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Interactive environmental education program Williams Wildlife Warriors named finalist in Tidy Towns awards

Isabel VieiraNarrogin Observer
Xavier Stewart, Cruze Haddrick, Jett Haddrick and Jobe Duff with faces painted learning about local Noongar culture.
Camera IconXavier Stewart, Cruze Haddrick, Jett Haddrick and Jobe Duff with faces painted learning about local Noongar culture. Credit: Williams Wildlife Warriors/supplied/supplied

An after-school environmental education program running out of a small southern Wheatbelt town has earned Statewide recognition as a finalist in the Keep Australia Beautiful Tidy Towns Sustainable Communities Awards.

The Williams Wildlife Warriors is an interactive and practical environmental education program hosted by the Williams Community Resource Centre.

The community-led program is a finalist in the environmental education award category.

More than 80 children, out of Williams Primary School’s student population of 122, have been involved in the program since its inception in September last year.

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Williams Wildlife Warriors learning about endangered birds
Camera IconWilliams Wildlife Warriors learning about endangered birds Credit: Williams Wildlife Warriors/supplied

Project co-ordinator Gemma Haddrick said during the sessions the children learned about their local environment, flora, fauna, habitats and connection to country.

“We believe these sessions give kids practical life experience and increase their knowledge of the environment and how to protect our environment on a local scale,” she said.

“It also teaches kids that what we do on a local scale affects the bigger picture, and the kids are able to do something small like plant trees that will actually have a huge impact.

“The kids have definitely extended their knowledge of the environment they live in and are learning about why our area is special.”

Williams Wildlife Warriors and Peel Harvey Catchment Council members learning about river systems
Camera IconWilliams Wildlife Warriors and Peel Harvey Catchment Council members learning about river systems Credit: Williams Wildlife Warriors/supplied

Ms Haddrick said the program was a chance for children to learn about the environment outside of the classroom.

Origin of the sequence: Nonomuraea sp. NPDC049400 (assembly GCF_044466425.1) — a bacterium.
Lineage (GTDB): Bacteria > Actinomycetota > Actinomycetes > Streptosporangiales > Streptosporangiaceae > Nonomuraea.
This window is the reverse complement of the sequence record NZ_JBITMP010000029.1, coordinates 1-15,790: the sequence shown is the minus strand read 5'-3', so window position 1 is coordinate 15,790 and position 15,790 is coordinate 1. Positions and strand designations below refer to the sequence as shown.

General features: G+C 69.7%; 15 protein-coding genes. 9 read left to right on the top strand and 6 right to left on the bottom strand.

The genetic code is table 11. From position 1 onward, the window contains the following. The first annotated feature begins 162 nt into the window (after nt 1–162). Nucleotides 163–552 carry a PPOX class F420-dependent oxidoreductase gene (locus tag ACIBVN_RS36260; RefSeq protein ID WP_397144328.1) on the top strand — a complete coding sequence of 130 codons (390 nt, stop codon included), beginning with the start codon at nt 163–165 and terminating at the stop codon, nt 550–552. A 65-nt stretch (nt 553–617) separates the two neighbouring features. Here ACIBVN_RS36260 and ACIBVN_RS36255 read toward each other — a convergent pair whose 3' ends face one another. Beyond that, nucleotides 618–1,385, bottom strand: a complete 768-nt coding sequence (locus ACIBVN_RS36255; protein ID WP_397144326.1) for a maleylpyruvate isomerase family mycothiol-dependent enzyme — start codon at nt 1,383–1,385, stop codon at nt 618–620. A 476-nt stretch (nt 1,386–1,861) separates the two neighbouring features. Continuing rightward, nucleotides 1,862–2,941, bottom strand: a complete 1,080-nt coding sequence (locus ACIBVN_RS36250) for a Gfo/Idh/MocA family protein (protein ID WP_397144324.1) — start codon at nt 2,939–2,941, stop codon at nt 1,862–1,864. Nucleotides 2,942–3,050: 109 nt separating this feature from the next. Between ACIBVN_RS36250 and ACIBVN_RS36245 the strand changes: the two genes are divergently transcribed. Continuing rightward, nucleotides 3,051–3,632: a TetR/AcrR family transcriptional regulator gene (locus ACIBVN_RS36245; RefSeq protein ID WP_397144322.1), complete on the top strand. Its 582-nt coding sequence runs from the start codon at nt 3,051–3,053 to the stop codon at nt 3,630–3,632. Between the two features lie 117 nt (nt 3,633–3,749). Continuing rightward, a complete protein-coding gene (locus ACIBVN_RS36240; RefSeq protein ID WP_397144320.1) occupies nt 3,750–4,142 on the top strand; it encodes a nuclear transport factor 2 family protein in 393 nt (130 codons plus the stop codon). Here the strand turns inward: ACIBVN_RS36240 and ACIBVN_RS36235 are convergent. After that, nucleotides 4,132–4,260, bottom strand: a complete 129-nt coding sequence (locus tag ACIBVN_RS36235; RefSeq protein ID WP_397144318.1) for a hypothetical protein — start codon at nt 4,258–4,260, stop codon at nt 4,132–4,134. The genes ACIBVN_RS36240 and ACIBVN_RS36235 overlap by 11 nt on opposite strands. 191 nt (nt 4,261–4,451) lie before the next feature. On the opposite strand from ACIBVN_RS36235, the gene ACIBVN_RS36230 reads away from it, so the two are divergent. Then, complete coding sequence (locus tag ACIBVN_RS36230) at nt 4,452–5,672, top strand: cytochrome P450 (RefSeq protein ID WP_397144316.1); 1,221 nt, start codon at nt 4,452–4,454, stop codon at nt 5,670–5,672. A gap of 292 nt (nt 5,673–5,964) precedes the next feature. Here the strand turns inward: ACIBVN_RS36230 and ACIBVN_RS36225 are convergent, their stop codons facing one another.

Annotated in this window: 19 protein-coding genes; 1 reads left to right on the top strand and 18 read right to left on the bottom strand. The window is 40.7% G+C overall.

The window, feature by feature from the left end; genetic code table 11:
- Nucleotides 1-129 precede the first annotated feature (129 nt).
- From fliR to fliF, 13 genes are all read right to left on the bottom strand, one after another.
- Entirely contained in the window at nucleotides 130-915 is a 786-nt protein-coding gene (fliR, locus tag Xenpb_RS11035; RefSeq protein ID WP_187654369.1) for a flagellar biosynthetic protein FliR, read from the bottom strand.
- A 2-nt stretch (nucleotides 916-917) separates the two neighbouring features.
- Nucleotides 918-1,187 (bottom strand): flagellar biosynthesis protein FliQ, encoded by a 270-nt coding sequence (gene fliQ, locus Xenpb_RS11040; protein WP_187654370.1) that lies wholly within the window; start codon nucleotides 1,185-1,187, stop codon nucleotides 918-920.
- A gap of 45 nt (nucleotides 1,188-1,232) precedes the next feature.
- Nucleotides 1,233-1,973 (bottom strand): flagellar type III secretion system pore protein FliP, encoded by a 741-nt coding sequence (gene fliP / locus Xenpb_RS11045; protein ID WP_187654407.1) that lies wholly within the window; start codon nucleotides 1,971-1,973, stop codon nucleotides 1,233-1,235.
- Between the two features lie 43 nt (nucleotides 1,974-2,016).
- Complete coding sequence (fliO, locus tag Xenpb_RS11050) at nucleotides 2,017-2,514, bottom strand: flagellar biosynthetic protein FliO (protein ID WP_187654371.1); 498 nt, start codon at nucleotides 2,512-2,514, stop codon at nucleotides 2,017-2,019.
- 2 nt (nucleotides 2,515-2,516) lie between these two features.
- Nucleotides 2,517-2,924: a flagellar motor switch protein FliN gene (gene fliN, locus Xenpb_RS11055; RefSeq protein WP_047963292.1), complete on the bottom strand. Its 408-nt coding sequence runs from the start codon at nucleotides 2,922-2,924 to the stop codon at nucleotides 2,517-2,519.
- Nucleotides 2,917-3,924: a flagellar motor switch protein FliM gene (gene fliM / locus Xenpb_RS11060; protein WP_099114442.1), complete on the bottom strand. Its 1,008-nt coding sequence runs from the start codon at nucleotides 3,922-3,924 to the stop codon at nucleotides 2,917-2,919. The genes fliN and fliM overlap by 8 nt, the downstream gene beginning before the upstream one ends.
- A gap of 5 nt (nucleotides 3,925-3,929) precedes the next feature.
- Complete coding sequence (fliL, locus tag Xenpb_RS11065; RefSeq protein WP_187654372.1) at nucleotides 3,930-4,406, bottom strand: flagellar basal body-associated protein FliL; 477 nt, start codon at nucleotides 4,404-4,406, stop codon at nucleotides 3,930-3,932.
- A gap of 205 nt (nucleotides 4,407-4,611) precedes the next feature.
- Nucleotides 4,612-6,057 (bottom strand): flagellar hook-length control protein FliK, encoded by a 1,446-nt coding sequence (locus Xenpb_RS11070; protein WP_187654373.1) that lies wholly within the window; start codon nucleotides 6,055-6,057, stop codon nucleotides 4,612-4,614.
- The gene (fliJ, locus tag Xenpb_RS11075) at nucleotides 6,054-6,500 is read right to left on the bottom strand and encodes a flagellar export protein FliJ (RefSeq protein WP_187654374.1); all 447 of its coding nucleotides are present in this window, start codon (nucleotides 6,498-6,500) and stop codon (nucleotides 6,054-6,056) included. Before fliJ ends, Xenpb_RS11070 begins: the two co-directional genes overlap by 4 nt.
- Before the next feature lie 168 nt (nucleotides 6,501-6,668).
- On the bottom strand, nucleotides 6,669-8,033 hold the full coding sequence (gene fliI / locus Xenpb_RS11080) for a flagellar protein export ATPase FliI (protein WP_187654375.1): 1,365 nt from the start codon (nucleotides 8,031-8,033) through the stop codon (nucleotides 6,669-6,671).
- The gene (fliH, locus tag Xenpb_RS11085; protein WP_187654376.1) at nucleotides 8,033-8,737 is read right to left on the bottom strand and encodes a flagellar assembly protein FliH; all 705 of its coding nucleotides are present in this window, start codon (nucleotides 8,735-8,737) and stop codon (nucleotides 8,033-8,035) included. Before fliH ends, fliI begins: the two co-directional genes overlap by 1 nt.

“The kids have their feet on the ground, they’ve got their hands in the dirt or the water, and they get to pick weeds, plant trees and clean up the river bed,” she said.

“They are very much hands-on and they are getting all of their senses activated because they can hear, smell and feel everything around them.”

The program has received funding from several organisations, including the Peel Harvey Catchment Group and Newmont Boddington. Organisers are on the lookout for new sponsors to help keep the sessions running.

“Some of the experts we’ve had are environmental scientists from Newmont Boddington, representatives from Peel Harvey Catchment Council, local Noongar elders and a beekeeper,” Ms Haddrick said.

“Some of the activities we have done include tree planting by the river, we’ve looked at the waterways and hosted river clean-ups, and we’ve learnt about local endangered flora and fauna.

“We’ve also had tours with Red Ochre Dreaming and cultural sharing day with the Abraham family at Dryandra.”

Williams Wildlife Warriors taking part in a river clean up
Camera IconWilliams Wildlife Warriors taking part in a river clean up Credit: Williams Wildlife Warriors/supplied

Ms Haddrick said the program also provided an after-school activity that was not sport or technology-based.

“We have some homeschooled kids that attend so they can have some interaction with kids they might not normally have, which has been really great for them,” she said.

“It’s also very intergenerational.

“We’ve got grandparents who come along, parents, mums and dads.”

She said it was “massive” for the children and volunteers to be recognised as finalists in the Tidy Towns Awards.

The winners will be announced at a ceremony in Perth on November 25.

“It’s really fantastic and we’re so excited for the kids to know that the effort and enthusiasm that they have put in has been seen and heard in places bigger than just Williams,” she said.

“This lets them know that the impact that they have, no matter how small here, can be quite huge and far-reaching.”

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